You can see that there are more factors that influence the efficiency of your funnel (and your efforts). One bit of advice would be: measure each step of the funnel, focus on the customer and do your best to improve the areas where it falters! 


Going back to our example, simply by making your ad more appealing, you can increase your outcome from 3% to 6% which (if other metrics don't change) make 30 sales at the end of the day! Improve your website from 10% conversion rate to 15% and you almost hit the sky… You know where I am heading, right?


You may be wondering where you can get all of this data? Tools like Google Analytics, Google Ads, Facebook Business Manager or our own app that simplifies the process of ad management, can give you great insights into how many people you reached, how many of them interacted with your content, how many made it to the website and finally, how many were converted into leads. There is a plethora of ways to measure your marketing funnel – the customer journey. Even a piece of paper and good data sources can create miracles… 


One thing is for sure: if you don't measure your efforts carefully, you may be investing money and energy into something which does not bring you results at all.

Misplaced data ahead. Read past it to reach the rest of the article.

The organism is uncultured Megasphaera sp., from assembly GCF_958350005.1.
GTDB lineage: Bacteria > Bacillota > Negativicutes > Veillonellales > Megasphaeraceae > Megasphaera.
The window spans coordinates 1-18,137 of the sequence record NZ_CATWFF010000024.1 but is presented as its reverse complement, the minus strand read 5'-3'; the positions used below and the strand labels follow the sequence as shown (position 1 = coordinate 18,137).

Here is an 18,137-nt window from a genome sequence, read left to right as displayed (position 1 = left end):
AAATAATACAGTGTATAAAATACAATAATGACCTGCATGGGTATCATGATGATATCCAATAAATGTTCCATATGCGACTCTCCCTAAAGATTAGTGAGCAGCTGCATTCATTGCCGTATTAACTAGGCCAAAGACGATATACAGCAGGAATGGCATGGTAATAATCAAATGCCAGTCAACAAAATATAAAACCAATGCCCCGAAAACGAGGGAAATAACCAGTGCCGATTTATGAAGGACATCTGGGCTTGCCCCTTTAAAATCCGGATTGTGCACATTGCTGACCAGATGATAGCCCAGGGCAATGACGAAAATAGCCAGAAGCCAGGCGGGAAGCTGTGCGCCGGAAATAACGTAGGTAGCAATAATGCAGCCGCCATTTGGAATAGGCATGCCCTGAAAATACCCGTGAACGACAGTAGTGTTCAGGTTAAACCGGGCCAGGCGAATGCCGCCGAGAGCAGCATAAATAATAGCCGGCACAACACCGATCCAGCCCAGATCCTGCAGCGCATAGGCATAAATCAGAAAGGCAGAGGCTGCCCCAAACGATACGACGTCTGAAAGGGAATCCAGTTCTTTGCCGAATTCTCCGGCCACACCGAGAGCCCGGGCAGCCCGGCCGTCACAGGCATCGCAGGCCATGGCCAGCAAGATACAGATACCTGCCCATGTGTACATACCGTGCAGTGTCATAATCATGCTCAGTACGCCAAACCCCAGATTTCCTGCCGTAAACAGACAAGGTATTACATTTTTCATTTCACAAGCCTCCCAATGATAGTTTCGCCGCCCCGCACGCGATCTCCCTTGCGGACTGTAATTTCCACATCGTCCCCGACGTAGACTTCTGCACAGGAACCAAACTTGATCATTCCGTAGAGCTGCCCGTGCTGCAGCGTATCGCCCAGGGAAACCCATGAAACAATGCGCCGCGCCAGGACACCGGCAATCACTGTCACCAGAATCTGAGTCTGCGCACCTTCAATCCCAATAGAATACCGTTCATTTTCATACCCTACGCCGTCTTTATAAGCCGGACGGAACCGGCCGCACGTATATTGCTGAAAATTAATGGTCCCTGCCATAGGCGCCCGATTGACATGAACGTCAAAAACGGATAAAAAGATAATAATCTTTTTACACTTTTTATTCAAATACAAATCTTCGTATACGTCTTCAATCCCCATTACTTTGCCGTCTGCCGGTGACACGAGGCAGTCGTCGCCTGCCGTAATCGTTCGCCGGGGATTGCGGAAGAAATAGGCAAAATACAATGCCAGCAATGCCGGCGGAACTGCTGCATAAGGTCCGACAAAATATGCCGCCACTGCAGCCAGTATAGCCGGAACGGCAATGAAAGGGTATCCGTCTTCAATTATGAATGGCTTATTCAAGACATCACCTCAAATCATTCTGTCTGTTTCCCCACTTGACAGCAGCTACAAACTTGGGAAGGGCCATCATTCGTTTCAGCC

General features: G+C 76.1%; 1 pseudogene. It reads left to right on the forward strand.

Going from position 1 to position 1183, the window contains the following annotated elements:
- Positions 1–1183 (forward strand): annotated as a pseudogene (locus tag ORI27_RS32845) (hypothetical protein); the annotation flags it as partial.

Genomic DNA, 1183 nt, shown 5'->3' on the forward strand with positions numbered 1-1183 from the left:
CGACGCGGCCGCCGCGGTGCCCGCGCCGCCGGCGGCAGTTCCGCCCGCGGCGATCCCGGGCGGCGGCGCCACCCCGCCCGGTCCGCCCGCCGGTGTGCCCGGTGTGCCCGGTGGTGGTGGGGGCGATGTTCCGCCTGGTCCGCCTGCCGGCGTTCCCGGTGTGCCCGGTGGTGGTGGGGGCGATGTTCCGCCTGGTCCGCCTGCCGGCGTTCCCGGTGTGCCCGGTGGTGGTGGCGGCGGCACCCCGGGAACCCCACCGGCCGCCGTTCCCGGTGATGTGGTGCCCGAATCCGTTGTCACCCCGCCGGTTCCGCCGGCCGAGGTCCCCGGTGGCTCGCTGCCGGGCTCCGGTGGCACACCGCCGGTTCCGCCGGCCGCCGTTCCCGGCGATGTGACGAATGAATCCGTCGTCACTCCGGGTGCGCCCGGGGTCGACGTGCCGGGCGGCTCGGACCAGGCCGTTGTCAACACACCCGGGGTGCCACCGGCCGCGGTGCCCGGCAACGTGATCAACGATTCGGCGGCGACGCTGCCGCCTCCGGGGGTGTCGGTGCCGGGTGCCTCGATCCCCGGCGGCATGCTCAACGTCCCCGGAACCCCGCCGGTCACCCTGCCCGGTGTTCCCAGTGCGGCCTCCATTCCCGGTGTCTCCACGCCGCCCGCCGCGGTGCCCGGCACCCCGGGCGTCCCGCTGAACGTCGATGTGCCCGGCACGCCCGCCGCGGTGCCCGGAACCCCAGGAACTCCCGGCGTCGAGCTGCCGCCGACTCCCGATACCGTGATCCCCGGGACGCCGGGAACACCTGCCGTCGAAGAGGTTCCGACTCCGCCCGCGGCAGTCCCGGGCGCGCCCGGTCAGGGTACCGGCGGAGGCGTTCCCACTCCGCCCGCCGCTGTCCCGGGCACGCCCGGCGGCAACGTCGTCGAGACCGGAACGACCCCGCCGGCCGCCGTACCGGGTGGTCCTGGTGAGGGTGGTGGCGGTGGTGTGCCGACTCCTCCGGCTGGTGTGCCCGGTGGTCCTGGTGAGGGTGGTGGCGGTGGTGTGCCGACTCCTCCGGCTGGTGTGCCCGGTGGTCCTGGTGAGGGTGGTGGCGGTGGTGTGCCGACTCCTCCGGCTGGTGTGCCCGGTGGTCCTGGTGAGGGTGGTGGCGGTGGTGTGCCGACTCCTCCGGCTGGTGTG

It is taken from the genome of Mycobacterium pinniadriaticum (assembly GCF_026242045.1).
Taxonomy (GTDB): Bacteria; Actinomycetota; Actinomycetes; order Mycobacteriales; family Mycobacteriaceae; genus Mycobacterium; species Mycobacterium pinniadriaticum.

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Write an article — LinkedIn


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  • If you want to print it as a poster for your bedroom wall, click here
  • If you are a marketing expert, I would appreciate your feedback down there, in the infamous comments section.

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Location targeting allows you to pick the whole country, a city, or a specific radius around a pin you drop on the map. Imagine you are a realtor and you have a perfect house to sell in California! As an example, you can target people currently traveling or planning their next trip right there… To read more about the location targeting, read this article.

Facebook Targeting audience
Facebook Targeting in Ads Manager

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Facebook Targeting
Facebook Interest Based Targeting in Ads Manager

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Behaviour-based targeting allows you to target Facebook users by their purchase history, events they were interested in, personal anniversaries, etc. This data is gathered by Facebook analyzing many factors and also using external data sets.

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Canva

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Vizzlo

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Tip: If you are not familiar with editing graphics, try to outsource it via Fivver.